August 16, 2021

“A rising tide doesn’t raise people who don’t have a boat. We have to build the boat for them. We have to give them the basic infrastructure to rise with the tide.”
-Rahul Gandhi

Development and opportunity are created by people to serve people, to generate economic opportunity, and to enhance quality of life within our communities. As we know from the recently released census data we are constantly changing and diversifying. Our economy is also changing and is linked directly to where people are living, buying services and goods, and building their future.

Last week I traveled through Buffalo, New York and was struck once again by the history of the Erie Canal, completed in 1825 and perhaps the most important infrastructure ever invested in for Midwesterners. It opened up the potential for trade between the wealthy Northeastern states and the emerging frontier in the upper Midwest. It was the catalyst for the consumer economy, creating wealth and laying the groundwork for the United States to become a competing global economy, and eventually the largest economy in the world. Subsequent investments in a national rail system and the road and interstate highway systems were built upon this groundwork.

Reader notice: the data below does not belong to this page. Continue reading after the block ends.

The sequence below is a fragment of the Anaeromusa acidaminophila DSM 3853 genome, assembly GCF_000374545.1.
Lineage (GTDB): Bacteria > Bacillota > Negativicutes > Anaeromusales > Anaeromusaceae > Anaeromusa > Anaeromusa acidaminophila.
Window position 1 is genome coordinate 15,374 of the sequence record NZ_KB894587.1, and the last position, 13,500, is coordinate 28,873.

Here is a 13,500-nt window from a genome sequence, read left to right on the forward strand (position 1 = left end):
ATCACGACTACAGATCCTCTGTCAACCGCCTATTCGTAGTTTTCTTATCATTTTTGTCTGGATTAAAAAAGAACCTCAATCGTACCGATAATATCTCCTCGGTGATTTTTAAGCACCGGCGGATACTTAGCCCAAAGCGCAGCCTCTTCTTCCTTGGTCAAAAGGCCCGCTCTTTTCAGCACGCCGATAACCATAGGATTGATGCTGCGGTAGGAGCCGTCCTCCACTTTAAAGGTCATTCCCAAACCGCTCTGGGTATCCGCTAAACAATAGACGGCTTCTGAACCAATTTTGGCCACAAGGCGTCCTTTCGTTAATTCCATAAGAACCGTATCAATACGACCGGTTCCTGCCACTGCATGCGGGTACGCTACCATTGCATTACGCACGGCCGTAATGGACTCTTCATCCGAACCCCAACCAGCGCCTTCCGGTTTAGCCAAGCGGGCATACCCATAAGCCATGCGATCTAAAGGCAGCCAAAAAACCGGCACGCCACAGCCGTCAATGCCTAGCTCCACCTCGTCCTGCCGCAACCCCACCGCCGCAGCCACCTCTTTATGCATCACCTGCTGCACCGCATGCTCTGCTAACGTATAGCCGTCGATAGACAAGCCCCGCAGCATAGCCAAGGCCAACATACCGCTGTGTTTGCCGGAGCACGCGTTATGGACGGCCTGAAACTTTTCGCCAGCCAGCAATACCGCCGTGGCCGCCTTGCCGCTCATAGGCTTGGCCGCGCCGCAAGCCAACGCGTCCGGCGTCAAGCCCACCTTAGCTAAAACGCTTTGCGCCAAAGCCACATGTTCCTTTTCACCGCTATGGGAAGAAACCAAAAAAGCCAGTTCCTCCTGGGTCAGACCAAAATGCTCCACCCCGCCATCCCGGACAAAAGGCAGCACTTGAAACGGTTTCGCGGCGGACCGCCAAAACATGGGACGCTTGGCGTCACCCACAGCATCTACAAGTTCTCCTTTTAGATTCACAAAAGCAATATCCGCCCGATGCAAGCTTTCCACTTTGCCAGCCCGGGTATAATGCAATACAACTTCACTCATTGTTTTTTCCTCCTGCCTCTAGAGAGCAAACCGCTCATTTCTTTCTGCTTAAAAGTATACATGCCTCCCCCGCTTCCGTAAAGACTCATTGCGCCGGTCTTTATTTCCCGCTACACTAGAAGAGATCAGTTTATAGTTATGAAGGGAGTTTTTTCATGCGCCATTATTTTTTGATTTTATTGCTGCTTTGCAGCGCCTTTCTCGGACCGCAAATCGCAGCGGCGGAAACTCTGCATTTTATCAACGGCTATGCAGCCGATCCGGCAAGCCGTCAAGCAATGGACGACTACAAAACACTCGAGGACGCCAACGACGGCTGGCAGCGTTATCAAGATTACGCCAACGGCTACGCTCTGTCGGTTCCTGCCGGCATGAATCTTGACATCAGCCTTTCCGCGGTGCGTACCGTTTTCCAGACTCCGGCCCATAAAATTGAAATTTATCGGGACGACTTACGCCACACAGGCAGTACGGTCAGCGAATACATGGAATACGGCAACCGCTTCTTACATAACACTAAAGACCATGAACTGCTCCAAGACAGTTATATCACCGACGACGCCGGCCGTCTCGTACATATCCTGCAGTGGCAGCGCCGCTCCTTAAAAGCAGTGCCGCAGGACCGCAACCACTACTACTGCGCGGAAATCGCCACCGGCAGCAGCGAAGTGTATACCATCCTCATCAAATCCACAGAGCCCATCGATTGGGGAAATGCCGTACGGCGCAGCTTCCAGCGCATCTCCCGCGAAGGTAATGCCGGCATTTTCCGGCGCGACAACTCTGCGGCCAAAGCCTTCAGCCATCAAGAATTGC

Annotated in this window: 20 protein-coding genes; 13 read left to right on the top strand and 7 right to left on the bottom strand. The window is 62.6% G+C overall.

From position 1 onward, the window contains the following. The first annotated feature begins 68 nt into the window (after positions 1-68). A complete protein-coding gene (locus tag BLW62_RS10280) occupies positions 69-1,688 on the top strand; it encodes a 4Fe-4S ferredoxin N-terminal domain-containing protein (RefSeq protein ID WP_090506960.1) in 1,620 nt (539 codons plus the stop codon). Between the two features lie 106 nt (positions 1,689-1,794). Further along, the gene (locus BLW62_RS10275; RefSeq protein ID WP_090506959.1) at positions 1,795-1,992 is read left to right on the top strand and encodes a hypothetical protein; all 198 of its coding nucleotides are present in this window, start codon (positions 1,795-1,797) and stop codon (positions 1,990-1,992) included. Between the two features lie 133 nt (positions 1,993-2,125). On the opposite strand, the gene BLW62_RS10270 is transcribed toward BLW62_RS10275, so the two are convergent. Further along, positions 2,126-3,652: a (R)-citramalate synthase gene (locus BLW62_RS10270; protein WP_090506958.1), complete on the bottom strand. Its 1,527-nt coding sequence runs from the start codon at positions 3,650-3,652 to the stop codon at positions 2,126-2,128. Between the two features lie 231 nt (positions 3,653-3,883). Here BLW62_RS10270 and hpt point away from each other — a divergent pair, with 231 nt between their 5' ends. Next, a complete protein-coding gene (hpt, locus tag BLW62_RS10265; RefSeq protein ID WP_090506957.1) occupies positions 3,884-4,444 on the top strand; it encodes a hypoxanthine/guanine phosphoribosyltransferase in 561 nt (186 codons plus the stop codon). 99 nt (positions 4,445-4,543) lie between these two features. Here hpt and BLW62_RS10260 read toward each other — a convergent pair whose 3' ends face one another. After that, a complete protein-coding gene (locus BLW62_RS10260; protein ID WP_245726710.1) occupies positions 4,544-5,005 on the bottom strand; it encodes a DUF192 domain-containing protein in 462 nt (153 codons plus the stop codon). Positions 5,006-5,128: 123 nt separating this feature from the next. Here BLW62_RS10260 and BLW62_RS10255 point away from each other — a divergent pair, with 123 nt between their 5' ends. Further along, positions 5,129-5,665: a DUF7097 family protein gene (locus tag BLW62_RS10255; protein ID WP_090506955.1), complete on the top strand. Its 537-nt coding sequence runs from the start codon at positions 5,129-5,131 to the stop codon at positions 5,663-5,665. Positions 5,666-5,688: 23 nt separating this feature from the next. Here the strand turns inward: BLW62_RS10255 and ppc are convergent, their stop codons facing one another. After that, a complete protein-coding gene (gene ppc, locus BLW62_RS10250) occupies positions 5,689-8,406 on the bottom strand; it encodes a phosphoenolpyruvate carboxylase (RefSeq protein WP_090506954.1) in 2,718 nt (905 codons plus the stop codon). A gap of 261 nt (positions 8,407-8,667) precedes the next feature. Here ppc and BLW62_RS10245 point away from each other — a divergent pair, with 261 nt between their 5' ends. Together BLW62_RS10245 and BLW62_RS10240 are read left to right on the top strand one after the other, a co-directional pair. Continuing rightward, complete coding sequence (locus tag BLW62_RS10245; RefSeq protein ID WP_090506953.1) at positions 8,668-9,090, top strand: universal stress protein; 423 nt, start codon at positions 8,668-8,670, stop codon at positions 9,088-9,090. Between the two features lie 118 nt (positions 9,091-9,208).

The recently released census data shows both a rapidly urbanizing population and communities that are more diverse than ever before. It shows where people are moving across the United States – and where money is quick to follow. The development of infrastructure including roads, airports, and public utilities has helped to create these trends and will continue to shape them as we invest in the coming decades.

The Columbus Region continued to grow, adding tens of thousands of new residents in its urban and suburban communities. Our need for infrastructure is obvious and urgent. Transporting our citizens, moving goods to be distributed throughout the world, and enabling everyone to access the digital economy are musts to maintain these trends. Likewise, infrastructure can serve as a lifeline to communities that have seen populations and resources shrink. Thoughtful infrastructure development can reverse these trends and create a new paradigm that yields different outcomes within a generation.

As we’ve written so often before, infrastructure development equals economic and community development. Let’s have a great week, stay healthy, and move forward together.

-Kenny McDonald